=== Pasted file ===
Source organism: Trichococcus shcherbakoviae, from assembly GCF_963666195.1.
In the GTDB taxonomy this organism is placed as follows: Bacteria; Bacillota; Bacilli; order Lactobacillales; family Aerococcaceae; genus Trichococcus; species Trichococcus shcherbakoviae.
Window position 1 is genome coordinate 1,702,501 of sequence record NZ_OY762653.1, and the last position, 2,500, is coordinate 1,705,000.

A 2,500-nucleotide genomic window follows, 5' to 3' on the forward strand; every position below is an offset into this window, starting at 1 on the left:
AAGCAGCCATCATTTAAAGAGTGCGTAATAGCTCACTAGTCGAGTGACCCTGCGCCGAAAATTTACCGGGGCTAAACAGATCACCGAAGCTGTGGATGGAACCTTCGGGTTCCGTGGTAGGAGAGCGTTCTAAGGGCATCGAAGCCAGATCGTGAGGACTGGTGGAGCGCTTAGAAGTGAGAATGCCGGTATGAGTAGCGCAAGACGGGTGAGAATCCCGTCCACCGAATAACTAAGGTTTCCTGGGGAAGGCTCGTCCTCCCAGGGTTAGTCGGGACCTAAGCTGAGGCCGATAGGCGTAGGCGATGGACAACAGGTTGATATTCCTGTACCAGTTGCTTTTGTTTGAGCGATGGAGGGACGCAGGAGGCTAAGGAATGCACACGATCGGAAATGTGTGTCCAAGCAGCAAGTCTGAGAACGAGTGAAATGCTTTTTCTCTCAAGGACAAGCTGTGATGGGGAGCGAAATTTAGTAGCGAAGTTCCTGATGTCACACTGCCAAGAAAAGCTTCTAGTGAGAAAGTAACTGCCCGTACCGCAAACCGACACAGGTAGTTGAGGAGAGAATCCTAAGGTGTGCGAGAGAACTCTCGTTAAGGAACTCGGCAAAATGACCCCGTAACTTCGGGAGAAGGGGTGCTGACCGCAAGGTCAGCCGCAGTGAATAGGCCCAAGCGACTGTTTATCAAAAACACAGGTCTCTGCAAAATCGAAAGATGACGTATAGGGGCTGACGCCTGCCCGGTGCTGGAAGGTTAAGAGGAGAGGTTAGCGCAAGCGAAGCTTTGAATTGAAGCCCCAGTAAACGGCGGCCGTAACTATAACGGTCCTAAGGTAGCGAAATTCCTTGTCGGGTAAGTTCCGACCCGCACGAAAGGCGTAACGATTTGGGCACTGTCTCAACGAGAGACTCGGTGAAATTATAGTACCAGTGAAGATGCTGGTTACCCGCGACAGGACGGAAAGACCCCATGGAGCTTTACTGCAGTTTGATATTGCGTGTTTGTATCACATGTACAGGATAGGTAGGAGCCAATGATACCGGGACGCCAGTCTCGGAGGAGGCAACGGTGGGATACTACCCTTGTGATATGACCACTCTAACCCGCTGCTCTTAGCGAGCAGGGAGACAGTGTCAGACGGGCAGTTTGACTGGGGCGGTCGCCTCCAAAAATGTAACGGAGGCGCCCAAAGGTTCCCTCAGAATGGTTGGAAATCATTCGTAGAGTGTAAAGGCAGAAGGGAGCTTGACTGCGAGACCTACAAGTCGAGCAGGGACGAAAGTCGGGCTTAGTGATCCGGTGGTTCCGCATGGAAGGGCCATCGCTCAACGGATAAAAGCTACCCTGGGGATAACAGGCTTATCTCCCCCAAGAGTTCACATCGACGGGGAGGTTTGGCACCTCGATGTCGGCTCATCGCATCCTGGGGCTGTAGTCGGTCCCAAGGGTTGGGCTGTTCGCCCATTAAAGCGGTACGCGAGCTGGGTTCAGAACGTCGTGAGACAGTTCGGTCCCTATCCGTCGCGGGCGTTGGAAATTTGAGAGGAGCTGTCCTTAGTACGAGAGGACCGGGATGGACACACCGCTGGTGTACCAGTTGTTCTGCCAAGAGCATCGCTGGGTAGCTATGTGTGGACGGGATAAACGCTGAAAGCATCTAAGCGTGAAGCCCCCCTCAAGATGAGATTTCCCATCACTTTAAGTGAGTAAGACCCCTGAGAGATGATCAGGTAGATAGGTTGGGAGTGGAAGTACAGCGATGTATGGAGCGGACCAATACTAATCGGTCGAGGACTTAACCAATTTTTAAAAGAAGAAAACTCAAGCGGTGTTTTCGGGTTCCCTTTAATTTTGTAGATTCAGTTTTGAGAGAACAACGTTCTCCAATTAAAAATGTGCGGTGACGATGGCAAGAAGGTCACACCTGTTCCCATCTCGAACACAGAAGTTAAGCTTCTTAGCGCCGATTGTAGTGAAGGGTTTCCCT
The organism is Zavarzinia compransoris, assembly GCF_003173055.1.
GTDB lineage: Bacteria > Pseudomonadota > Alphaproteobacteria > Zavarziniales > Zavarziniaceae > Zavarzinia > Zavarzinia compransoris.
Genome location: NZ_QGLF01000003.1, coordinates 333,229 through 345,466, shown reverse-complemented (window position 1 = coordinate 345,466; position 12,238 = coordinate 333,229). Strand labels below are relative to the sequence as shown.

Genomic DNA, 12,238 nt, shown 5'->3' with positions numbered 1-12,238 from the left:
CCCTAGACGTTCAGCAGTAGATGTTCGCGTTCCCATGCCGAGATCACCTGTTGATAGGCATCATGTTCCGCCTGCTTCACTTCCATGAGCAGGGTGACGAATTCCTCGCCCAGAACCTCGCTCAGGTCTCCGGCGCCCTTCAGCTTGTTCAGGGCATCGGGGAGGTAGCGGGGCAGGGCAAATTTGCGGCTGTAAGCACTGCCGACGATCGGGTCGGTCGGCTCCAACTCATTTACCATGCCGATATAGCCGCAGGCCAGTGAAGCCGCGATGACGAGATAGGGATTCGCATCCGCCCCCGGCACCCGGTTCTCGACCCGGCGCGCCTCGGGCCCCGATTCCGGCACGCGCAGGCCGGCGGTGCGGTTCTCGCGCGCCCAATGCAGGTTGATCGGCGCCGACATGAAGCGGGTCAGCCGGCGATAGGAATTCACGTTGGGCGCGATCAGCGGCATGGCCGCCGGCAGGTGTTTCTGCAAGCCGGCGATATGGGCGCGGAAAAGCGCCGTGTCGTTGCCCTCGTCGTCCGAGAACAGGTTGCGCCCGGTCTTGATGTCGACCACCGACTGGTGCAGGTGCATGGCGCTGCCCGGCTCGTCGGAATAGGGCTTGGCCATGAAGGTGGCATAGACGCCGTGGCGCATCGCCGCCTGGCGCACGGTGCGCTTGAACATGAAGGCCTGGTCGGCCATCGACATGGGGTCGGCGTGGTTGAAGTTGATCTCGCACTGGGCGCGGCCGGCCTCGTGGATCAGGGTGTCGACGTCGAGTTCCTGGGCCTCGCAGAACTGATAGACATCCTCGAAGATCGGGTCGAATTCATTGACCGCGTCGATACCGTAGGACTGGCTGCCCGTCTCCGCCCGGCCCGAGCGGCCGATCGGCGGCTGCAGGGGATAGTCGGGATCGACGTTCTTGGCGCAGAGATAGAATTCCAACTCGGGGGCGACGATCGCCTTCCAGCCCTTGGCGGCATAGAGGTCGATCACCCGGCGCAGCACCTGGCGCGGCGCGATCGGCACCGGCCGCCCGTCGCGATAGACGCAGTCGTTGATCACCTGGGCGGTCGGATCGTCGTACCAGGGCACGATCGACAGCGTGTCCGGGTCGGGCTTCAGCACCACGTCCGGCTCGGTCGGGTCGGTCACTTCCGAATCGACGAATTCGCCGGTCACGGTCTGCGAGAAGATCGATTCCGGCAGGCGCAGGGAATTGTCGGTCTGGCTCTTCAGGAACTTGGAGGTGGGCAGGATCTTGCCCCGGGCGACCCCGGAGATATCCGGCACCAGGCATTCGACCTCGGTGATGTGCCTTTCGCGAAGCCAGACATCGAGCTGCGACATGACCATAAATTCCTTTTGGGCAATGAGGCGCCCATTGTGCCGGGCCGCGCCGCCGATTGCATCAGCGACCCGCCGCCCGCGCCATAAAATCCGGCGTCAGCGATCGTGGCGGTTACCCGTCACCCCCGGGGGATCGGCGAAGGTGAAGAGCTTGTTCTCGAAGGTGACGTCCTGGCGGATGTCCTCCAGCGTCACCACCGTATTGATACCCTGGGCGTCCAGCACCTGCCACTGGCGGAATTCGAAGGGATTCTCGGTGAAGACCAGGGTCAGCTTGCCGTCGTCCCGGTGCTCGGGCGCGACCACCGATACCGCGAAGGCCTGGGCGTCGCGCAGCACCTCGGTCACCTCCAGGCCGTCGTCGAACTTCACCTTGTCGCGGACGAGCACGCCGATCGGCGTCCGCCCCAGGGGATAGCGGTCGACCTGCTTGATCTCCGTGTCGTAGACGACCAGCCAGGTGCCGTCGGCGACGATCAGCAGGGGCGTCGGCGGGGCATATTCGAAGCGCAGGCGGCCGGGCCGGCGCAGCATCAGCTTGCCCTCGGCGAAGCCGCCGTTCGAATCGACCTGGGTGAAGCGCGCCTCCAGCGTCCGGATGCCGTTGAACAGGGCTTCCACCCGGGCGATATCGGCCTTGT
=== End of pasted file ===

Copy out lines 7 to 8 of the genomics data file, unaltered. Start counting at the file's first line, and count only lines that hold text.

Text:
GTDB lineage: Bacteria > Pseudomonadota > Alphaproteobacteria > Zavarziniales > Zavarziniaceae > Zavarzinia > Zavarzinia compransoris.
Genome location: NZ_QGLF01000003.1, coordinates 333,229 through 345,466, shown reverse-complemented (window position 1 = coordinate 345,466; position 12,238 = coordinate 333,229). Strand labels below are relative to the sequence as shown.